Scalars and Vectors

Scalars:

Have only magnitude.

Are added algebraically.

Examples: temperature, mass

Vectors:

Have magnitude and direction.

Are added through the triangle law.

Examples: velocity, force

NOTE: Vectors can be moved around in space as long as their

magnitude (length) and direction remain unchanged. This property

is utilized when adding vectors.

Methods for adding vectors

Graphical method:

Parallelogram method

Triangle method

Polygon method

Analytic method:

Through breaking the vectors into → components

Experimental method:

By using the → force table

Parallelogram method (graphical)

Place the two vectors,⃗A andB⃗ to be added with their tails

touching to form a vertex of a parallelogram, with the vectors as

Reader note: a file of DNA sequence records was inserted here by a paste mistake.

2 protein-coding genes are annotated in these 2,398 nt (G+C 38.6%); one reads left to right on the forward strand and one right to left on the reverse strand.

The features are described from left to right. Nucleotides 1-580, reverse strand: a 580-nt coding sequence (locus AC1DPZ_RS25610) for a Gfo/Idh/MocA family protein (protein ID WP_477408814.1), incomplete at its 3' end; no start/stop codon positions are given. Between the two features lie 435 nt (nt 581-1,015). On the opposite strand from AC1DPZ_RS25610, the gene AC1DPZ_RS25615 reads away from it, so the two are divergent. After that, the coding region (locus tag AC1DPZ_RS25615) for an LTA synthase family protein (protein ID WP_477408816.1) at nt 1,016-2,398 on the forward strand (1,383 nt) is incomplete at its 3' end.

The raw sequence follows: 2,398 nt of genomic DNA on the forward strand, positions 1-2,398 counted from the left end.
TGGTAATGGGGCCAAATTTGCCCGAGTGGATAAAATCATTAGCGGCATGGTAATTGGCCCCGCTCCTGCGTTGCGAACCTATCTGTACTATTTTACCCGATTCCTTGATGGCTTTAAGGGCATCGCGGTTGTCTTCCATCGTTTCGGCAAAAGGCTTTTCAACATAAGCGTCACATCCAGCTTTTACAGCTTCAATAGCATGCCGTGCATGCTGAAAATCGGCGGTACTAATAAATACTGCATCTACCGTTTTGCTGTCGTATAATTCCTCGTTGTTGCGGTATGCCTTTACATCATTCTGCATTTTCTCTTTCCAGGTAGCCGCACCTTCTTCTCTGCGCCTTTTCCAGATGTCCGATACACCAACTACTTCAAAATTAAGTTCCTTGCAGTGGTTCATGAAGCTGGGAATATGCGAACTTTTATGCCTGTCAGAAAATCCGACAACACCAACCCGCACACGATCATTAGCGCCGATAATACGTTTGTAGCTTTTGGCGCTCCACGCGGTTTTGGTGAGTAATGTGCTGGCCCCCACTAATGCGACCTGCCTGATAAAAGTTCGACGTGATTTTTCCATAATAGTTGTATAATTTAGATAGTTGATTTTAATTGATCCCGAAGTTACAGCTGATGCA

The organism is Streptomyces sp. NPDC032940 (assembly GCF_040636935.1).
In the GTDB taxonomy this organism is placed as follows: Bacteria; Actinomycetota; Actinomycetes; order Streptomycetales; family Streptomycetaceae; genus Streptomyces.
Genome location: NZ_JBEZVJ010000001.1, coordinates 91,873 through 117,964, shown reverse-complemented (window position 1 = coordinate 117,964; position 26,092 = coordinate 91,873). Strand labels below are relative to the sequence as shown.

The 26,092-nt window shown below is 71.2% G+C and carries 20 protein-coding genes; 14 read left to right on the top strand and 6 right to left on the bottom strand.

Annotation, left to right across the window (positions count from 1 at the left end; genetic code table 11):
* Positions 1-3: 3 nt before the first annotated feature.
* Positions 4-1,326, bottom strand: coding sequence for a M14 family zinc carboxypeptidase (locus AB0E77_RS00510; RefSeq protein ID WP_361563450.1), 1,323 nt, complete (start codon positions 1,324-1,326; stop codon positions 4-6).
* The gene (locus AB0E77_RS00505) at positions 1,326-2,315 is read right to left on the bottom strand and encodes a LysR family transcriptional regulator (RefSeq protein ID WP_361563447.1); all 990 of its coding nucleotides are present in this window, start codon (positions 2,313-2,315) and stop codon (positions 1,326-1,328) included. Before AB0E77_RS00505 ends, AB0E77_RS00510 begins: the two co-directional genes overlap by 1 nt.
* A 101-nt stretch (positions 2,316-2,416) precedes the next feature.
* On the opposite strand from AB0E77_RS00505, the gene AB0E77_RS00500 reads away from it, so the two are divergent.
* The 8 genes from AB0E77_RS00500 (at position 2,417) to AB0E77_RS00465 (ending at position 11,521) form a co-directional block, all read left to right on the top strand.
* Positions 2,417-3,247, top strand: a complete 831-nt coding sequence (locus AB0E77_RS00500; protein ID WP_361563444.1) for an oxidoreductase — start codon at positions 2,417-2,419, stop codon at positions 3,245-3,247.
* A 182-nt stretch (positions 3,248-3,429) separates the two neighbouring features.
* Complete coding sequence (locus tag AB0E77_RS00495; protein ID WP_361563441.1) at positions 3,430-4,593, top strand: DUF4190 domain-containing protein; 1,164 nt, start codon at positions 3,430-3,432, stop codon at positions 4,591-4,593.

two of its adjacent sides.

Complete the other two sides of the parallelogram.

The diagonal drawn joining the initial vertex to its opposite

vertex gives the resultant vector ⃗R= A⃗ + B⃗ , as shown in the

diagram.

Analytic method

Experimental method: force table

Hang specific masses with strings from a ring , at specific angles

from a force table. The tensions in the strings due to hanging

masses act as our vectors.

Add masses with another string on the ring. Adjust mass and

angle of this one in such that it centers ring at the peg at the center

of force table. The force balances the resultant of the other forces,

and is the exact opposite of the resultant force in direction, and

exactly equal to resultant force in magnitude.

End of Theory